What's more, the manufacturer also revealed the KeyMission 170 and KeyMission 80. The former, as its name suggests, offers a 170-degree field of view with a 12-megapixel, 1/2.3-ich sensor and "Nikon lens quality." Similar to the 360, the KeyMission 170 shoots 4K and is waterproof, shockproof and freezeproof as well.

Then there's the KeyMission 80, which is very reminiscent of Cisco's old line of Flip camcorders. Nikon says the entry-level KeyMission is intended to be a life blogging camera, designed for easy one-handed use. It comes with two cameras, one on the back (12 megapixels, 25mm lens) and another on the front (4.9 megapixels, 22mm lens) -- the latter for selfies, of course. The KeyMission 80 doesn't have 4K capabilities, so you can only record 1080p videos at up to 30 fps.

To bring these all together, Nikon is rolling out a new app for KeyMission cameras. That'll be a hub to control the cameras remotely, plus transfer pictures and videos from the 360, 170 or 80. The KeyMission 170 and 80 are also hitting stores in October for $399 and $279, respectively.


Fujifilm's GFX 50S is a mirrorless camera with a giant sensor

Source: https://www.engadget.com/2016/09/19/fujifilm-gfx-50s-is-a-mirrorless-camera-with-a-giant-sensor/

Fujifilm's been trying to take on its rivals by offering larger sensors for better quality pictures, but its latest system takes the cake. The new GFX 50S is the first to use the company's new G Format sensor, which Fujifilm said it fully customized and designed, and measures 43.8mm x 32.9mm. That's 1.7 times larger than the typical 35mm (aka fullframe) setup in high-end DSLRs and mirrorless cameras. And despite that huge sensor, the 50S still manages to retain a light 800 gram (body only) footprint and a size smaller than a typical fullframe DSLR. The GFX 50S will be available in early 2017, but price is still unknown.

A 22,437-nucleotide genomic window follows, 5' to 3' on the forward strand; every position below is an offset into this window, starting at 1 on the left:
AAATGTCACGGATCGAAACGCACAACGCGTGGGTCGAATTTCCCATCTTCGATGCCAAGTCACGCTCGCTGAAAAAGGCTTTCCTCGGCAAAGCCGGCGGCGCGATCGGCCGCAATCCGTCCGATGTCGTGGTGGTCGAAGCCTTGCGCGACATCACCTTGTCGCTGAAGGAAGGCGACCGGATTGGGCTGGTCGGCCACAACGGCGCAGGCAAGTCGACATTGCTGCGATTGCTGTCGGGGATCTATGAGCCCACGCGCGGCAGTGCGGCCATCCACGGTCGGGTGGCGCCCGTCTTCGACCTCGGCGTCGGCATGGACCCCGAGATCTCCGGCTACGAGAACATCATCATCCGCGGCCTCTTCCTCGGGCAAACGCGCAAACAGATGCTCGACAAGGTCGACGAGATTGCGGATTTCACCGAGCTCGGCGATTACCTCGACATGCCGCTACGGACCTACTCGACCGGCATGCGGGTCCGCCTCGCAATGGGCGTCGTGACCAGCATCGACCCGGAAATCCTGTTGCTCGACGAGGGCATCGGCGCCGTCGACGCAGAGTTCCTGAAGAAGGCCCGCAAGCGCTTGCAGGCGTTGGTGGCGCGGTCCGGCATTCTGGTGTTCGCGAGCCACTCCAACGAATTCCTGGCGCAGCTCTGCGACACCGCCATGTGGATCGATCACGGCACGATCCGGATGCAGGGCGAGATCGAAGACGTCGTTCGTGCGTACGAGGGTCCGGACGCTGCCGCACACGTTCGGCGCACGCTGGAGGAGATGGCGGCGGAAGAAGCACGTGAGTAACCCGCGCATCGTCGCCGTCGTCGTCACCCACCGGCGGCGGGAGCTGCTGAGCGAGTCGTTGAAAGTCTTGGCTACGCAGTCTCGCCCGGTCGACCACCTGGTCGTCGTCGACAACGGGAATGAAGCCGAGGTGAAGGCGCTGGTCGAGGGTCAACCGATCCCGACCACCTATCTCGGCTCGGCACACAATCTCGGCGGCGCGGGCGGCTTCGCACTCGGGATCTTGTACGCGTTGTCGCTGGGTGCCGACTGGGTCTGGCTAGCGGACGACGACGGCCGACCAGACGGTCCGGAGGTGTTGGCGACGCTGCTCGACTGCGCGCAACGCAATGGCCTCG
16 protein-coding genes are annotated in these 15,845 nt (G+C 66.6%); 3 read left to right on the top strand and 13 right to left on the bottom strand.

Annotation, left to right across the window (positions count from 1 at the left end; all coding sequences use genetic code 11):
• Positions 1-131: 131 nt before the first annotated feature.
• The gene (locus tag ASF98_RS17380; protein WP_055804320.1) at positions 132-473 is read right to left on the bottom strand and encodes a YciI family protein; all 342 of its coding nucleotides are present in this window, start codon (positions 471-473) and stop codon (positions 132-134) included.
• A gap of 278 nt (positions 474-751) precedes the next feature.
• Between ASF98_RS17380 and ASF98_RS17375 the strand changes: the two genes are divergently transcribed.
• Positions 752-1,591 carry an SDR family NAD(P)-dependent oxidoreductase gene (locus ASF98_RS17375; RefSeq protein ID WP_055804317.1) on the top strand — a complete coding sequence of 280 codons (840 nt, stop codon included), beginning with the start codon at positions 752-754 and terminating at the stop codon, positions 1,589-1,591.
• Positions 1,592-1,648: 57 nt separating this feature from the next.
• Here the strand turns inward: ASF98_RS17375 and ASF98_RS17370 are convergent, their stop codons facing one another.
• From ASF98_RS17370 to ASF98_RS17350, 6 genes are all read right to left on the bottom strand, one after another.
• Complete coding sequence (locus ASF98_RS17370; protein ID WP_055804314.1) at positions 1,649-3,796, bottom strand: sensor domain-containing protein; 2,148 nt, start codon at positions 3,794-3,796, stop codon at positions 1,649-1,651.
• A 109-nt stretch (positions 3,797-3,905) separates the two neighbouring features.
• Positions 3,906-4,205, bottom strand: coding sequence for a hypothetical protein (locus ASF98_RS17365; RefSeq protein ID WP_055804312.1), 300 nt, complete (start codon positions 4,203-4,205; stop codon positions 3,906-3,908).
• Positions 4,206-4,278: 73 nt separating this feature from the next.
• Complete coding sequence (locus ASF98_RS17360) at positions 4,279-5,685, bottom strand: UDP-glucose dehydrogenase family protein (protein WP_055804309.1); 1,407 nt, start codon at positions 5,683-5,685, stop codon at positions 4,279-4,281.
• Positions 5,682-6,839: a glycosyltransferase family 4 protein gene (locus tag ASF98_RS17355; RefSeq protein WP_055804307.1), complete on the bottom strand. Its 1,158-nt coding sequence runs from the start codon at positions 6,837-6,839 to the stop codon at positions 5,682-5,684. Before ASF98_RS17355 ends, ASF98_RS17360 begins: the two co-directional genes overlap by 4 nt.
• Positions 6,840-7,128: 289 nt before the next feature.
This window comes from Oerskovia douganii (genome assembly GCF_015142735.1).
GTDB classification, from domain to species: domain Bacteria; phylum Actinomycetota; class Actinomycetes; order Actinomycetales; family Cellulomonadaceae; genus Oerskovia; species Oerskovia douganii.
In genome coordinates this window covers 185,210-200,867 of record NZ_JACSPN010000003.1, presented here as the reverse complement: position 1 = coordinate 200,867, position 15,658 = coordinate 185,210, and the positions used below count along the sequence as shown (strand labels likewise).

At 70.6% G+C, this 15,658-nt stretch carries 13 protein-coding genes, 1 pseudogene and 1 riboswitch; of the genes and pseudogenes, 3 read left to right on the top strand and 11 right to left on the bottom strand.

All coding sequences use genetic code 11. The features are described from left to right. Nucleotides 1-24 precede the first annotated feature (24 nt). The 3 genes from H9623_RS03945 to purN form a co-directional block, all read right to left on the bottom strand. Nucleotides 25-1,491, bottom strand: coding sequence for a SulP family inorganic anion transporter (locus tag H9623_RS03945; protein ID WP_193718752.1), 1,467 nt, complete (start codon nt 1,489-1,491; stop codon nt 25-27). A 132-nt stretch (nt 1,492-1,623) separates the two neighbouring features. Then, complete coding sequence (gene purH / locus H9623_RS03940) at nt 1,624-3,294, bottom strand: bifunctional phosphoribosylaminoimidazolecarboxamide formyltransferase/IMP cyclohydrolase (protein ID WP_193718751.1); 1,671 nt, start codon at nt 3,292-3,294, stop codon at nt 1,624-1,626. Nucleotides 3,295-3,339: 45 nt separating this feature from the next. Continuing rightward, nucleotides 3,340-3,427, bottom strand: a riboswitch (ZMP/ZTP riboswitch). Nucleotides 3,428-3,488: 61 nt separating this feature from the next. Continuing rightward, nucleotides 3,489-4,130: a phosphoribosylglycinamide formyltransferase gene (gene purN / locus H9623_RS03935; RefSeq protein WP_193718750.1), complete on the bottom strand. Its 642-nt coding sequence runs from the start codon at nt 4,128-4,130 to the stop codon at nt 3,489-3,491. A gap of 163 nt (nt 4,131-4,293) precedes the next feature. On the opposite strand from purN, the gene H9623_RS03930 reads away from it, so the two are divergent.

But that's not all. The new sensor will be a whopping 51.4-megapixels sharp, and its pixel size is an obscene 5.3 microns. The GFX 50S will be compatible with a series of lenses using the new G Mount that Fujifilm is launching, with three of them arriving at the same time as the camera. These are a GF120mm f/4 macro lens, a GF32-64mm f/4 and a GF63mm f/2.8 prime. In mid 2017, three more options will be available: GF35mm f/2.8, GF23mm f/4 and GF110mm f/2. The company is expecting to hit 100-megapixels with this G-mount format in the future, so this could be the beginning of incredibly high-res pictures to come.